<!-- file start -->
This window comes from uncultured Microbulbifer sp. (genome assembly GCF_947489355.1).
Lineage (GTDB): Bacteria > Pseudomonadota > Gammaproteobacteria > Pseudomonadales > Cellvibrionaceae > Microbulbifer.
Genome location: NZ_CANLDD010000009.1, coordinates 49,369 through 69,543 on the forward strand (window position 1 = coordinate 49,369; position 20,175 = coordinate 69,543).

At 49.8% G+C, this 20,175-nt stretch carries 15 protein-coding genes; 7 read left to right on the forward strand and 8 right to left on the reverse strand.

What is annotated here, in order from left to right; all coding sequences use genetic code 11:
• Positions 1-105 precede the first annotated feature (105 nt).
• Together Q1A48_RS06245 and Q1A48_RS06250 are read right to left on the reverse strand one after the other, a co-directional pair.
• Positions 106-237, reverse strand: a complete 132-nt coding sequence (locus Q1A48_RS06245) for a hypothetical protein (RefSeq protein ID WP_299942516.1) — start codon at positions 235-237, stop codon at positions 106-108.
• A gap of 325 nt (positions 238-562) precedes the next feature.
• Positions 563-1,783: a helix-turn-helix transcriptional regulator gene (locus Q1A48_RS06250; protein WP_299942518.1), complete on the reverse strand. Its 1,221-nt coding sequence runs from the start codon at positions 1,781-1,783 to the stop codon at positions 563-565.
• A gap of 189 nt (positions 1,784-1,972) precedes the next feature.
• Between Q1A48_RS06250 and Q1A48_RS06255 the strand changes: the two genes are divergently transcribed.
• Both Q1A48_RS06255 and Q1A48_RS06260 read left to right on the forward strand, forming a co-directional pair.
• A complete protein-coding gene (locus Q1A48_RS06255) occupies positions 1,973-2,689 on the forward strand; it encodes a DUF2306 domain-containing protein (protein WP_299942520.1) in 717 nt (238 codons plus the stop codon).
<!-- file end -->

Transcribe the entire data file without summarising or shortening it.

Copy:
This window comes from uncultured Microbulbifer sp. (genome assembly GCF_947489355.1).
Lineage (GTDB): Bacteria > Pseudomonadota > Gammaproteobacteria > Pseudomonadales > Cellvibrionaceae > Microbulbifer.
Genome location: NZ_CANLDD010000009.1, coordinates 49,369 through 69,543 on the forward strand (window position 1 = coordinate 49,369; position 20,175 = coordinate 69,543).

At 49.8% G+C, this 20,175-nt stretch carries 15 protein-coding genes; 7 read left to right on the forward strand and 8 right to left on the reverse strand.

What is annotated here, in order from left to right; all coding sequences use genetic code 11:
• Positions 1-105 precede the first annotated feature (105 nt).
• Together Q1A48_RS06245 and Q1A48_RS06250 are read right to left on the reverse strand one after the other, a co-directional pair.
• Positions 106-237, reverse strand: a complete 132-nt coding sequence (locus Q1A48_RS06245) for a hypothetical protein (RefSeq protein ID WP_299942516.1) — start codon at positions 235-237, stop codon at positions 106-108.
• A gap of 325 nt (positions 238-562) precedes the next feature.
• Positions 563-1,783: a helix-turn-helix transcriptional regulator gene (locus Q1A48_RS06250; protein WP_299942518.1), complete on the reverse strand. Its 1,221-nt coding sequence runs from the start codon at positions 1,781-1,783 to the stop codon at positions 563-565.
• A gap of 189 nt (positions 1,784-1,972) precedes the next feature.
• Between Q1A48_RS06250 and Q1A48_RS06255 the strand changes: the two genes are divergently transcribed.
• Both Q1A48_RS06255 and Q1A48_RS06260 read left to right on the forward strand, forming a co-directional pair.
• A complete protein-coding gene (locus Q1A48_RS06255) occupies positions 1,973-2,689 on the forward strand; it encodes a DUF2306 domain-containing protein (protein WP_299942520.1) in 717 nt (238 codons plus the stop codon).